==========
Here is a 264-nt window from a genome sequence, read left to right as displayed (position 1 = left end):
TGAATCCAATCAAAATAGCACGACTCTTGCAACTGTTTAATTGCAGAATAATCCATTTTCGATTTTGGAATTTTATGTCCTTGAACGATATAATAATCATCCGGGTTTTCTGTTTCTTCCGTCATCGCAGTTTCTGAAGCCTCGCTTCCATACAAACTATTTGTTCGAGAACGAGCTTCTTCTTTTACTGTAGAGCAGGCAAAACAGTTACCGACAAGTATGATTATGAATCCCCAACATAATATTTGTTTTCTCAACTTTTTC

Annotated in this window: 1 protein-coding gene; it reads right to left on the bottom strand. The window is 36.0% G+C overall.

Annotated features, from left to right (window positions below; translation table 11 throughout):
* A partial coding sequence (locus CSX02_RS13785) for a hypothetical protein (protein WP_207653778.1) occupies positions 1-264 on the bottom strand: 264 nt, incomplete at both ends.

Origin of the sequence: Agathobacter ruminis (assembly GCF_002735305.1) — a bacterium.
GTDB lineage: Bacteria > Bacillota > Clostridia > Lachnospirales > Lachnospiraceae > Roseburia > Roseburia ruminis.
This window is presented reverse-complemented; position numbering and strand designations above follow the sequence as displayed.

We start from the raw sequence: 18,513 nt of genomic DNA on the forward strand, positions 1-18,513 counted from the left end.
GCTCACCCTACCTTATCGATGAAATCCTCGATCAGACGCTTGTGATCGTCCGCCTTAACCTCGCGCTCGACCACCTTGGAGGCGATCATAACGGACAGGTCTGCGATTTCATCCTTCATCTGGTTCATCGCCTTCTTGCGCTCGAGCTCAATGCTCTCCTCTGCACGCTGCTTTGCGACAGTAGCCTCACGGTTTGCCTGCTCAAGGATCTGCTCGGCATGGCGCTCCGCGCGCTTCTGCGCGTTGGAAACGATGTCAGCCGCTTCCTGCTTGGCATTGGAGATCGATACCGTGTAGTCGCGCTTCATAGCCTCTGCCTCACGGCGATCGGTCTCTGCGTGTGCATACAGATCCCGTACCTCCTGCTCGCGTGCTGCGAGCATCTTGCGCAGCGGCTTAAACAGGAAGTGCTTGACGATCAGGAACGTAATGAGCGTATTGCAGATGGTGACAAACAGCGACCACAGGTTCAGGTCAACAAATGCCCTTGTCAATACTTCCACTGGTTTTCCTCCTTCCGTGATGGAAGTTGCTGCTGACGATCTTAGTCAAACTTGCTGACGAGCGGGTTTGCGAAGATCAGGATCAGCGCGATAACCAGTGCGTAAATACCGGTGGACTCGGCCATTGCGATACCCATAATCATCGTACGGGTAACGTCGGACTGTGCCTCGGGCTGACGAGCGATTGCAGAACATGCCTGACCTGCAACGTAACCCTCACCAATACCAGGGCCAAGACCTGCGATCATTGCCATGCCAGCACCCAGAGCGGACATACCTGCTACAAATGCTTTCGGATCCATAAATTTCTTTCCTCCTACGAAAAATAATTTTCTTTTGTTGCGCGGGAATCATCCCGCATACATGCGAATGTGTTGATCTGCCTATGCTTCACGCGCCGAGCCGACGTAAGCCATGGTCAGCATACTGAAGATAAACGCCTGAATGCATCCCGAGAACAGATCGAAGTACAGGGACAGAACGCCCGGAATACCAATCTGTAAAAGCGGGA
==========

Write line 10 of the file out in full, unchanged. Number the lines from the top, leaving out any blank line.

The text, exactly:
GCTCACCCTACCTTATCGATGAAATCCTCGATCAGACGCTTGTGATCGTCCGCCTTAACCTCGCGCTCGACCACCTTGGAGGCGATCATAACGGACAGGTCTGCGATTTCATCCTTCATCTGGTTCATCGCCTTCTTGCGCTCGAGCTCAATGCTCTCCTCTGCACGCTGCTTTGCGACAGTAGCCTCACGGTTTGCCTGCTCAAGGATCTGCTCGGCATGGCGCTCCGCGCGCTTCTGCGCGTTGGAAACGATGTCAGCCGCTTCCTGCTTGGCATTGGAGATCGATACCGTGTAGTCGCGCTTCATAGCCTCTGCCTCACGGCGATCGGTCTCTGCGTGTGCATACAGATCCCGTACCTCCTGCTCGCGTGCTGCGAGCATCTTGCGCAGCGGCTTAAACAGGAAGTGCTTGACGATCAGGAACGTAATGAGCGTATTGCAGATGGTGACAAACAGCGACCACAGGTTCAGGTCAACAAATGCCCTTGTCAATACTTCCACTGGTTTTCCTCCTTCCGTGATGGAAGTTGCTGCTGACGATCTTAGTCAAACTTGCTGACGAGCGGGTTTGCGAAGATCAGGATCAGCGCGATAACCAGTGCGTAAATACCGGTGGACTCGGCCATTGCGATACCCATAATCATCGTACGGGTAACGTCGGACTGTGCCTCGGGCTGACGAGCGATTGCAGAACATGCCTGACCTGCAACGTAACCCTCACCAATACCAGGGCCAAGACCTGCGATCATTGCCATGCCAGCACCCAGAGCGGACATACCTGCTACAAATGCTTTCGGATCCATAAATTTCTTTCCTCCTACGAAAAATAATTTTCTTTTGTTGCGCGGGAATCATCCCGCATACATGCGAATGTGTTGATCTGCCTATGCTTCACGCGCCGAGCCGACGTAAGCCATGGTCAGCATACTGAAGATAAACGCCTGAATGCATCCCGAGAACAGATCGAAGTACAGGGACAGAACGCCCGGAATACCAATCTGTAAAAGCGGGA